Skateboarder Ryan Sheckler Says Michael Phelps Helped Him Stay Sober: 'He Could Relate'
"When I got [him] calling me and taking time out of his day to give me hope, experience, strength, I was like, ‘Bro, all right, I can do it. I can do this,' " Ryan Sheckler said during a recent interview with Graham Bensinger
Michael Phelps has used his personal struggles to help out those in need, including other pro athletes like skateboarder Ryan Sheckler.
Phelps once reached out to Sheckler, who starred in the MTV reality show, Life of Ryan, to offer encouragement on the topic, the latter said.
In a recent interview with Graham Bensinger, Sheckler detailed how Phelps played a part in him committing to sobriety after falling into relapse.
"That he had been through a similar situation and that he knew exactly what I was feeling and he had been there, and he could relate," Sheckler said when asked about a phone call he shared with Phelps.
"When I got [him] calling me and taking time out of his day to give me hope, experience, strength, I was like, 'Bro, all right, I can do it. I can do this,' " he continued.
Sheckler, 31, said he had been sober for four years until 2020 when he believed he could start drinking again if it was in moderation. The decision kicked off a months-long relapse.
"I had taken so much time off of drinking, almost four years, that I was like, 'All right, maybe I got this.' Maybe I can just drink normal," he recalled. "I gave it a go and it turned out it's not in the cards for me."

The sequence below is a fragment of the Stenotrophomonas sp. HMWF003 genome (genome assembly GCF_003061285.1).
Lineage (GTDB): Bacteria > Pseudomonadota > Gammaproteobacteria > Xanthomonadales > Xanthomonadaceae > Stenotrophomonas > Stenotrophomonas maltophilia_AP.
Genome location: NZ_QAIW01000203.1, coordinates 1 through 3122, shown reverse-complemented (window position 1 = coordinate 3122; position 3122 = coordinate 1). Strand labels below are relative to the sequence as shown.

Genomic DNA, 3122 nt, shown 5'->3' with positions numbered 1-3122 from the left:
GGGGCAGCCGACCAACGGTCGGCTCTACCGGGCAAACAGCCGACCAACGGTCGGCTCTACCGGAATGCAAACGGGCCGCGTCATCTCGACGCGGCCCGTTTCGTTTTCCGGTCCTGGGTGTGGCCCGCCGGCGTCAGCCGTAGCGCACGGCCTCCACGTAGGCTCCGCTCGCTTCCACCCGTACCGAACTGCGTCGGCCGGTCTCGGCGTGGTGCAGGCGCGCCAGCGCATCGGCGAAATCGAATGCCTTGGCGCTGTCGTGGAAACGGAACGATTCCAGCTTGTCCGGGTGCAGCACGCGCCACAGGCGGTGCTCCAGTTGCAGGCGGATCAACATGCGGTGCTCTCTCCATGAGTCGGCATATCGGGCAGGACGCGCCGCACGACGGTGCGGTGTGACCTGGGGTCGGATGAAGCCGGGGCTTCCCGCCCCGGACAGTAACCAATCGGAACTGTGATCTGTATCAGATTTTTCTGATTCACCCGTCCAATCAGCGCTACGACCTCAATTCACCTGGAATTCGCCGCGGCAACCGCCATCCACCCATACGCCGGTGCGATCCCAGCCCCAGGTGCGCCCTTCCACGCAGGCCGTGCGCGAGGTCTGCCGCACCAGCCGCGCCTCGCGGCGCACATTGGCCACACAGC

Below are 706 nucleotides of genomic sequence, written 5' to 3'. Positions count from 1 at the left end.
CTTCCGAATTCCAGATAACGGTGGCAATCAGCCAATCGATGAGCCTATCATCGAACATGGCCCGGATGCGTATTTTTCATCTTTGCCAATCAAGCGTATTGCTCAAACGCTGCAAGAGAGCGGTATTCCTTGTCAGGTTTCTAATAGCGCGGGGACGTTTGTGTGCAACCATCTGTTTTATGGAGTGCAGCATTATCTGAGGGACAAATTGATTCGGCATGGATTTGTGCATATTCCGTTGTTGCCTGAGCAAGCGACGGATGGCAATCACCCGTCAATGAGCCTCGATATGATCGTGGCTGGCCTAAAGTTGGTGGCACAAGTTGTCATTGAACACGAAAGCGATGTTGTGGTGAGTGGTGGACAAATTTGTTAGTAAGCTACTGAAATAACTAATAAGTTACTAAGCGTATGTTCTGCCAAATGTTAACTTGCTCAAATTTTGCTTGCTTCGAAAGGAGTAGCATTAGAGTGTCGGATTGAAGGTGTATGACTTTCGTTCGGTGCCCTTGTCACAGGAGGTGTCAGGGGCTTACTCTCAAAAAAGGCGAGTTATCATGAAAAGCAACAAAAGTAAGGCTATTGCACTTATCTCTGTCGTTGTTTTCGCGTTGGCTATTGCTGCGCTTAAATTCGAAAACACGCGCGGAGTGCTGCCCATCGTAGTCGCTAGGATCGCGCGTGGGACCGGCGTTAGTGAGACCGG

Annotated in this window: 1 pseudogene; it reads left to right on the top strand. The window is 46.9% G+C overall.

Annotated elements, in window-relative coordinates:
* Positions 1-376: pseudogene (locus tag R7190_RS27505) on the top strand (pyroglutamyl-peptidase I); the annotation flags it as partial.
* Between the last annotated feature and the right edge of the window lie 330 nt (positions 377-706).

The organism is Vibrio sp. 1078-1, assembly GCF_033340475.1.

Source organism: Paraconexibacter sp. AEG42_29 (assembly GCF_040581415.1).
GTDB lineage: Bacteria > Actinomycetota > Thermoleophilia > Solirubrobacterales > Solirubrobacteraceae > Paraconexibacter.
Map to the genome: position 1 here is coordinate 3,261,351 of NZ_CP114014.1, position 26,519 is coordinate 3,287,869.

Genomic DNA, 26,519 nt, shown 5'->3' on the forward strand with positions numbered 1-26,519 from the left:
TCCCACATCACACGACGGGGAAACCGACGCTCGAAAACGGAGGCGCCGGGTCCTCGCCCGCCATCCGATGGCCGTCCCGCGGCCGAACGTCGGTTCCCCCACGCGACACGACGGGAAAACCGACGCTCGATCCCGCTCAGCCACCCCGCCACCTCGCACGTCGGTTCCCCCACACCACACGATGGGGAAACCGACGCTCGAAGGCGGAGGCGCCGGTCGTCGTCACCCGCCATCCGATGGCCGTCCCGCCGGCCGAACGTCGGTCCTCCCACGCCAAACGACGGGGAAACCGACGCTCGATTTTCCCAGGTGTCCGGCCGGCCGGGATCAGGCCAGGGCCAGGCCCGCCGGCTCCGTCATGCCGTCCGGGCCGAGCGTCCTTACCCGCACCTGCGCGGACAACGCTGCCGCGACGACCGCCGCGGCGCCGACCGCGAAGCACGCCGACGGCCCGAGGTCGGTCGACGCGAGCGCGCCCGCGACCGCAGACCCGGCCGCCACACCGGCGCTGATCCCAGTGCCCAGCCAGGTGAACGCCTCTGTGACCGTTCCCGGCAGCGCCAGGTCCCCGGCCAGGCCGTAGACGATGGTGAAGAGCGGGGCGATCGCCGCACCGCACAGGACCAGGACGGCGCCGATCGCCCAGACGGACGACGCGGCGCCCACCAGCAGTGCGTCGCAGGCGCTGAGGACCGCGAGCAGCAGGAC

"I had no defense to it, and I just started drinking and it ended up taking me out for like five months," he added.
According to a recent study, researchers found that adult alcohol and binge drinking had increased during the COVID-19 pandemic.
RELATED VIDEO: Olympian Michael Phelps Speaks Out About His Battle With Depression
Since retiring from competitive swimming, Phelps has become a mental health advocate and has openly discussed his battle with depression.
"Am I struggling? Hell yes, I struggle, I struggle every single day," he told PEOPLE in December. "It's understanding that I'm not the only one in the world that's struggling, and not everybody is out to get me. I'm just going through a difficult time, so that's okay. And it's okay to talk about that. It's okay to ask for help."